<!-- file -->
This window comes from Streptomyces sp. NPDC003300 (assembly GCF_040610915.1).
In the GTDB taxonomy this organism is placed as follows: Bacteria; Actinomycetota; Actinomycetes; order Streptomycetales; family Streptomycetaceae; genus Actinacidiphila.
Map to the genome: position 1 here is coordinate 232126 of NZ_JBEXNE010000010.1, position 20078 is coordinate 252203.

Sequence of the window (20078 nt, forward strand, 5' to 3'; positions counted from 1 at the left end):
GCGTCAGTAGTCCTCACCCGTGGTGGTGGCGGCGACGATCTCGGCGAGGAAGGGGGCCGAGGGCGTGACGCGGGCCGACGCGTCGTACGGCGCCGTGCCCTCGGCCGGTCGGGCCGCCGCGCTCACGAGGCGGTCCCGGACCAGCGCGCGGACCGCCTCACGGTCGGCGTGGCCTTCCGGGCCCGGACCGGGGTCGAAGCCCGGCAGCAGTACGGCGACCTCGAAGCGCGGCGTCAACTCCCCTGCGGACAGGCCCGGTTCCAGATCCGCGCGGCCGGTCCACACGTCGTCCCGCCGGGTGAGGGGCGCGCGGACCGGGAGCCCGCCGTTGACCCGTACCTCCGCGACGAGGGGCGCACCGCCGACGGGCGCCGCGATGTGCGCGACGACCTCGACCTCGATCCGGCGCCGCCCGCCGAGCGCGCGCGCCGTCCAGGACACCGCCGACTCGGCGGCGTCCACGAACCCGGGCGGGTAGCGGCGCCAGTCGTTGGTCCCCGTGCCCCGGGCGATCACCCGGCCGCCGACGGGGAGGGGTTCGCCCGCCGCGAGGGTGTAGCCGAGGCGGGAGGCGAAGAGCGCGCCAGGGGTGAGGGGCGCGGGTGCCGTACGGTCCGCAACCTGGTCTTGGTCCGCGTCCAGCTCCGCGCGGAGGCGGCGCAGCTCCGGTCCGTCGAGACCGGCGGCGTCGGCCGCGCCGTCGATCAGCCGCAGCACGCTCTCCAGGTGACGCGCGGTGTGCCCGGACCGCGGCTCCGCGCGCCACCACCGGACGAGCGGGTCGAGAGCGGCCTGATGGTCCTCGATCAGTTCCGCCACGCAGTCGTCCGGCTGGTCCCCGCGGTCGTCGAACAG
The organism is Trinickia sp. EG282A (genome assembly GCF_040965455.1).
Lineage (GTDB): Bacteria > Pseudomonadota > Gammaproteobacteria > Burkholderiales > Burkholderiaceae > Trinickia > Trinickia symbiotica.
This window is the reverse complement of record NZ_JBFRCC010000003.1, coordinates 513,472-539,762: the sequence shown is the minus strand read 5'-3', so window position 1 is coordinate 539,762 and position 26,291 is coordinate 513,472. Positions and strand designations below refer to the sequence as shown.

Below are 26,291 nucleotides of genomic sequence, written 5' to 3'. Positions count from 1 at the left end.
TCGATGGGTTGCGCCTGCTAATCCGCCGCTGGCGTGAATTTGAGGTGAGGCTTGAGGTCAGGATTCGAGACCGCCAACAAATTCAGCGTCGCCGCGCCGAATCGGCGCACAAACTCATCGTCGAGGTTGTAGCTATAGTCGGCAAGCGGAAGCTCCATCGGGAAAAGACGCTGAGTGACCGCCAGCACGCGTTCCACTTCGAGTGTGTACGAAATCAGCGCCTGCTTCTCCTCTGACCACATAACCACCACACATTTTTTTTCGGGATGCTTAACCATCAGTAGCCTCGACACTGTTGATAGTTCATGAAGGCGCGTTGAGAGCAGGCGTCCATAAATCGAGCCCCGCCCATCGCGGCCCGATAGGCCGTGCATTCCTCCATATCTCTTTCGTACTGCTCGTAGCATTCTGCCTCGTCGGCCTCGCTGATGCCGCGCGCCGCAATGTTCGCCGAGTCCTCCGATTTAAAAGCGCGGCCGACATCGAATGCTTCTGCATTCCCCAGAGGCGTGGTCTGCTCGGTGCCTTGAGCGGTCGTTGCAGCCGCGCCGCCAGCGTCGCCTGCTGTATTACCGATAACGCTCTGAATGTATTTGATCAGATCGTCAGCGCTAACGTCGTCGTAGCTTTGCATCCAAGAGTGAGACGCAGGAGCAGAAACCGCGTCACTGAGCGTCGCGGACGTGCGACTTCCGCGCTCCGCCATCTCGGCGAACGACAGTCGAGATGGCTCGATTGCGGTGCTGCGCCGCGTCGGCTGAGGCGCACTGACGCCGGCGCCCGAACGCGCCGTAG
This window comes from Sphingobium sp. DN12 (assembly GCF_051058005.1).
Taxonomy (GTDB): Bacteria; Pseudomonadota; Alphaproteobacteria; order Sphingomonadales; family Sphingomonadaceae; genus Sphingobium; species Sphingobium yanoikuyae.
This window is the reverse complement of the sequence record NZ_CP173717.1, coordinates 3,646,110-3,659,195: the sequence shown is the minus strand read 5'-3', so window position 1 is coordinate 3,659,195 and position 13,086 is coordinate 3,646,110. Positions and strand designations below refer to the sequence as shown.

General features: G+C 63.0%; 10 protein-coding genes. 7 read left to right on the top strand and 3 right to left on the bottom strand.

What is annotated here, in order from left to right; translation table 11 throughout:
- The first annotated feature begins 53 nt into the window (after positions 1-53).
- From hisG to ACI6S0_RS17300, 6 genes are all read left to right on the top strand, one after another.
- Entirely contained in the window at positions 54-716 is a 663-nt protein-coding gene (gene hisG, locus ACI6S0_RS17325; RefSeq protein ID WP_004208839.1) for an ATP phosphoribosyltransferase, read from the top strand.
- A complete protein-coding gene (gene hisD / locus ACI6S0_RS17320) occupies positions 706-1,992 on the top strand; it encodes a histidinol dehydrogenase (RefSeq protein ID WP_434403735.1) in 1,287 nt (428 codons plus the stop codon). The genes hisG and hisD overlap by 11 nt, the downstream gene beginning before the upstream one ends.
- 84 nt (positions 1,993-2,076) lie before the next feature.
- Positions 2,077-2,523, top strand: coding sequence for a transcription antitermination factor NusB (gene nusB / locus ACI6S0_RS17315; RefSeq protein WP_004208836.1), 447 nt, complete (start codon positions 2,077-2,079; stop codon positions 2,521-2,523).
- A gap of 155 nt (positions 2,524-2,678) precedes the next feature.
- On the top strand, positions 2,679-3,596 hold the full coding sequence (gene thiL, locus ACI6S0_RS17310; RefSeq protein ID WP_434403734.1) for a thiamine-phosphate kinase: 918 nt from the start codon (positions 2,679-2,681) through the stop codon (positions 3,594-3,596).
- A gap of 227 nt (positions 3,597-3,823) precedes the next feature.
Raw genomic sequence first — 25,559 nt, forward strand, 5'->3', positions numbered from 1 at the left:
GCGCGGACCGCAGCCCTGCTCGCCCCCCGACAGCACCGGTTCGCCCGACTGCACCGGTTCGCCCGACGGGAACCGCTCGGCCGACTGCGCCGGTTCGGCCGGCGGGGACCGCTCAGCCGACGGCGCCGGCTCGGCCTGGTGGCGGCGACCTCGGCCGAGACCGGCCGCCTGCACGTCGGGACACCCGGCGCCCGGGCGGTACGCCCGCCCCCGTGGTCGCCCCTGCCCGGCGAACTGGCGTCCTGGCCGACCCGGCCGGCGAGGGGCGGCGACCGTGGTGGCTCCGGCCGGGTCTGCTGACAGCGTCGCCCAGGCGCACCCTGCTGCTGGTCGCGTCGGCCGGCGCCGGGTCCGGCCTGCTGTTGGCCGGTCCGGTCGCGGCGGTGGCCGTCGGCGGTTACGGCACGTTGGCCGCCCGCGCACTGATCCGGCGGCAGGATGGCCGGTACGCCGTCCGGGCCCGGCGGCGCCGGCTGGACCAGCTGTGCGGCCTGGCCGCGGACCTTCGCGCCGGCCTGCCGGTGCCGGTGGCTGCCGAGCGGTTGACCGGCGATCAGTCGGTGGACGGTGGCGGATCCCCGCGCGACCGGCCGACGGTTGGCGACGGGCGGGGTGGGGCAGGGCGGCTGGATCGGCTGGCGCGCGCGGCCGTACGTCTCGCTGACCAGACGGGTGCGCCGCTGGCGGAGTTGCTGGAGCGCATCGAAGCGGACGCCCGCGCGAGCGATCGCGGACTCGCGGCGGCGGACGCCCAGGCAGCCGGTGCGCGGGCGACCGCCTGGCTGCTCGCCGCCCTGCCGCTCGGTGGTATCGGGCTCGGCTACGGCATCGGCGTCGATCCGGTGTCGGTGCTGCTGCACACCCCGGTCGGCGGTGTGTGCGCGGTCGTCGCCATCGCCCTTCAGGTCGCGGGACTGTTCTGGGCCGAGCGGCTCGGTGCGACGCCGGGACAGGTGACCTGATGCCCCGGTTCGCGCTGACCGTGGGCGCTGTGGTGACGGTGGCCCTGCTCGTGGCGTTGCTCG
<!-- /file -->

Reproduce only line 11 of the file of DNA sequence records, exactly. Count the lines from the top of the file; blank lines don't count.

This window comes from Sphingobium sp. DN12 (assembly GCF_051058005.1).